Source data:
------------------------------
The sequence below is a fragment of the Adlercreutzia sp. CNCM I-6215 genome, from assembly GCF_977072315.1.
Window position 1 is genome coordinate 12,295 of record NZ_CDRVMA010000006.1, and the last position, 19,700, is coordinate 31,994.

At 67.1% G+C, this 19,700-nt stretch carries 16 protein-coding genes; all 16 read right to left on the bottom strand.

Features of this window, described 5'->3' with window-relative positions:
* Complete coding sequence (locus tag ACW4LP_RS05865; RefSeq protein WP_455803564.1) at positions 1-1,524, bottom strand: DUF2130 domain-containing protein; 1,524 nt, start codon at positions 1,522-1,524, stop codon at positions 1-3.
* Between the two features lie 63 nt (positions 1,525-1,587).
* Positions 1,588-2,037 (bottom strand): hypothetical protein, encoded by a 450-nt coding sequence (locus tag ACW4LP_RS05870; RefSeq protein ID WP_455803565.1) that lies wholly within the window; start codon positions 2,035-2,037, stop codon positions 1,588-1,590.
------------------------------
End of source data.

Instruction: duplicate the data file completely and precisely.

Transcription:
The sequence below is a fragment of the Adlercreutzia sp. CNCM I-6215 genome, from assembly GCF_977072315.1.
Window position 1 is genome coordinate 12,295 of record NZ_CDRVMA010000006.1, and the last position, 19,700, is coordinate 31,994.

At 67.1% G+C, this 19,700-nt stretch carries 16 protein-coding genes; all 16 read right to left on the bottom strand.

Features of this window, described 5'->3' with window-relative positions:
* Complete coding sequence (locus tag ACW4LP_RS05865; RefSeq protein WP_455803564.1) at positions 1-1,524, bottom strand: DUF2130 domain-containing protein; 1,524 nt, start codon at positions 1,522-1,524, stop codon at positions 1-3.
* Between the two features lie 63 nt (positions 1,525-1,587).
* Positions 1,588-2,037 (bottom strand): hypothetical protein, encoded by a 450-nt coding sequence (locus tag ACW4LP_RS05870; RefSeq protein ID WP_455803565.1) that lies wholly within the window; start codon positions 2,035-2,037, stop codon positions 1,588-1,590.